The better method is to focus on creating the culture that you would like to have in your program. Focus on your team’s standards, your guiding principles. Bruce Brown of Proactive Coaching calls these a team’s “Core Covenants.” In his booklet and presentation, “First Steps to Successful Teams”www.proactivecoaching.info – Coach Brown says a covenant is “a binding agreement where action is physically visible. This takes the agreement beyond words to an actual vision of performance. It says, ‘This is what we believe, so therefore, this is what you will see.’”  The best covenants are focused on behavioral characteristics. When a team sets up covenants for behavior within the program, they are creating the culture that they seek. By focusing on behavioral characteristics, these teams are zeroing in on things they have control over – not results and outcomes that have all kinds of variables that influence them. For example, if a team establishes “Team-First Attitude” as a covenant, everyone on that team can make the choice to be committed to being a great teammate.  There is no pre-requisite skill, training, education, physical attribute, etc. necessary to be able to display a team-first attitude. Every single person in the program can have a team-first attitude. The same goes for work ethic, teachable spirit, discipline, mental toughness, integrity, and any other behavioral characteristic one can think of. Every player in a program can commit and live every single one of those kinds of characteristics with nothing more than acting and behaving in the proper way.

If a coach is intentional about establishing covenants, s/he creates a much more favorable chance of having them be lived in her or his program. But it takes work. Developing covenants with the leadership of the team, explaining them to the entire team, taking time to discuss them and work on them throughout the year, and doing all that they can to live the covenants must be intentionally and purposefully developed by the coach. It is a process, and the process takes time and effort. But if a great team is the goal, there is no clearer, better, more consistent and predictable way to achieve it than to work through this process with determination and purpose.  Coaches who do this in an intentional fashion create a team environment of success and excellence.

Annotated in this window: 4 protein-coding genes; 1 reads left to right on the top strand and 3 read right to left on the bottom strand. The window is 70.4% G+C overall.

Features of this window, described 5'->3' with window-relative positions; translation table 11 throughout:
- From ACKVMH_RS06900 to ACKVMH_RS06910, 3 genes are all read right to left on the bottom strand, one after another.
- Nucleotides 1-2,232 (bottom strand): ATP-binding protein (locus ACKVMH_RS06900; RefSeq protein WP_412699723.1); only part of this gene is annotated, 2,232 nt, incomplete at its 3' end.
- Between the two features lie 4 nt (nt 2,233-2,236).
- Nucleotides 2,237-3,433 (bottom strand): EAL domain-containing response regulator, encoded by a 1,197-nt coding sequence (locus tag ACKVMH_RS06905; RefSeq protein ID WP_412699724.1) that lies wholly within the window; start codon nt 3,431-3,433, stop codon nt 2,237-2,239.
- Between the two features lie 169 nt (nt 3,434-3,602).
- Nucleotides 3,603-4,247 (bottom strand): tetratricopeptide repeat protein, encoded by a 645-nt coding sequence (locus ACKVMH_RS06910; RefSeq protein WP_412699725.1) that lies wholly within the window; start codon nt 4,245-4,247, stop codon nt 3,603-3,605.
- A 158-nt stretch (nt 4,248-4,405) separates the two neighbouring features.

One major by-product of intentionally focusing on creating this type of culture is that these teams also have a much better chance of creating scoreboard success, too. And they are on their way to intentionally creating the “great team” experience that everyone wants to be a part of. For an in-depth look at creating an outstanding team culture, check out Proactive Coaching’s DVD Captains & Coaches’ Workshop, or better yet, have one of us out to do a Captains & Coaches’ Workshop for your teams. For more information go to www.proactivecoaching.info.

Do you intentionally create a culture in your program? If so, I would love to hear the kinds of things you do?  You can contact me through my website – www.coachwithcharacter.com or by email at [email protected]. Scott is also on Twitter @scottrosberg

About the Author of this Article

Scott Rosberg has been a coach (basketball, soccer, & football) at the high school level for 30 years, an English teacher for 18 years, and an athletic director for 12 years. He has published seven booklets on coaching and youth/school athletics, two books of inspirational messages and quotes for graduates, and a newsletter for athletic directors and coaches. He also speaks to schools, teams, and businesses on a variety of team-building, leadership, and coaching topics. Scott has a blog and a variety of other materials about coaching and athletic topics on his website – www.coachwithcharacter.com. He can be reached by email at [email protected].

Scott is also a member of the Proactive Coaching speaking team. Proactive Coaching is dedicated to helping organizations create character and education-based team cultures, while providing a blueprint for team leadership. They help develop confident, tough-minded, fearless competitors and train coaches and leaders for excellence and significance. Proactive Coaching can be found on the web at www.proactivecoaching.info. Also, you can join the 200,000+ people who have “Liked” Proactive Coaching’s Facebook page at www.facebook.com/proactivecoach. Scott can also be reached through Proactive Coaching at [email protected].